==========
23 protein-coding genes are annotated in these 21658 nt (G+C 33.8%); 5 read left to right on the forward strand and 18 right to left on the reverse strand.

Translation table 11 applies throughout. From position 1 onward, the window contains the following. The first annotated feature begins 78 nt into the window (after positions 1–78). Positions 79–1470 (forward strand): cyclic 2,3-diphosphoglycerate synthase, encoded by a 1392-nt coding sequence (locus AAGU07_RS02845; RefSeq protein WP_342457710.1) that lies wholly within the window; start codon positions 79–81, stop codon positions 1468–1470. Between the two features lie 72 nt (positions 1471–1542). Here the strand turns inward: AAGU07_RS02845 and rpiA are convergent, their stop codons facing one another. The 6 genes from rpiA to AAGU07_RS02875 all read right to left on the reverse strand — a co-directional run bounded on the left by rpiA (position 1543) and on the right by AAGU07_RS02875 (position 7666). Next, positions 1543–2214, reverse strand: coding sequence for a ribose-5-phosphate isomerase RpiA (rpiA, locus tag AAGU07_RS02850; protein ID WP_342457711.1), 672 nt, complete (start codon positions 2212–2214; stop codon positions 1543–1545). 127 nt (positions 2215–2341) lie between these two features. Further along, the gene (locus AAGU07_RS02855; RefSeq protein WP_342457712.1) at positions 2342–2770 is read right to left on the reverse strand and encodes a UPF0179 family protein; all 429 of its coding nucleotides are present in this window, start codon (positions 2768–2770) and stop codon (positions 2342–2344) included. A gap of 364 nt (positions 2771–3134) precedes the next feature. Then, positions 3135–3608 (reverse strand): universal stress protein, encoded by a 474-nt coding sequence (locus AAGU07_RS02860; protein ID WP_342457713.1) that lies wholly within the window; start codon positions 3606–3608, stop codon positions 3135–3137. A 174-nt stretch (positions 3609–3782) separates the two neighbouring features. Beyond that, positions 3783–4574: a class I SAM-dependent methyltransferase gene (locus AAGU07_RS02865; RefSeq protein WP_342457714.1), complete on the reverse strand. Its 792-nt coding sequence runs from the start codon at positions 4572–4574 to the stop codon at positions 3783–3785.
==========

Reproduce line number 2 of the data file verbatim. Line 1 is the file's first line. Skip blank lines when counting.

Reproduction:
Translation table 11 applies throughout. From position 1 onward, the window contains the following. The first annotated feature begins 78 nt into the window (after positions 1–78). Positions 79–1470 (forward strand): cyclic 2,3-diphosphoglycerate synthase, encoded by a 1392-nt coding sequence (locus AAGU07_RS02845; RefSeq protein WP_342457710.1) that lies wholly within the window; start codon positions 79–81, stop codon positions 1468–1470. Between the two features lie 72 nt (positions 1471–1542). Here the strand turns inward: AAGU07_RS02845 and rpiA are convergent, their stop codons facing one another. The 6 genes from rpiA to AAGU07_RS02875 all read right to left on the reverse strand — a co-directional run bounded on the left by rpiA (position 1543) and on the right by AAGU07_RS02875 (position 7666). Next, positions 1543–2214, reverse strand: coding sequence for a ribose-5-phosphate isomerase RpiA (rpiA, locus tag AAGU07_RS02850; protein ID WP_342457711.1), 672 nt, complete (start codon positions 2212–2214; stop codon positions 1543–1545). 127 nt (positions 2215–2341) lie between these two features. Further along, the gene (locus AAGU07_RS02855; RefSeq protein WP_342457712.1) at positions 2342–2770 is read right to left on the reverse strand and encodes a UPF0179 family protein; all 429 of its coding nucleotides are present in this window, start codon (positions 2768–2770) and stop codon (positions 2342–2344) included. A gap of 364 nt (positions 2771–3134) precedes the next feature. Then, positions 3135–3608 (reverse strand): universal stress protein, encoded by a 474-nt coding sequence (locus AAGU07_RS02860; protein ID WP_342457713.1) that lies wholly within the window; start codon positions 3606–3608, stop codon positions 3135–3137. A 174-nt stretch (positions 3609–3782) separates the two neighbouring features. Beyond that, positions 3783–4574: a class I SAM-dependent methyltransferase gene (locus AAGU07_RS02865; RefSeq protein WP_342457714.1), complete on the reverse strand. Its 792-nt coding sequence runs from the start codon at positions 4572–4574 to the stop codon at positions 3783–3785.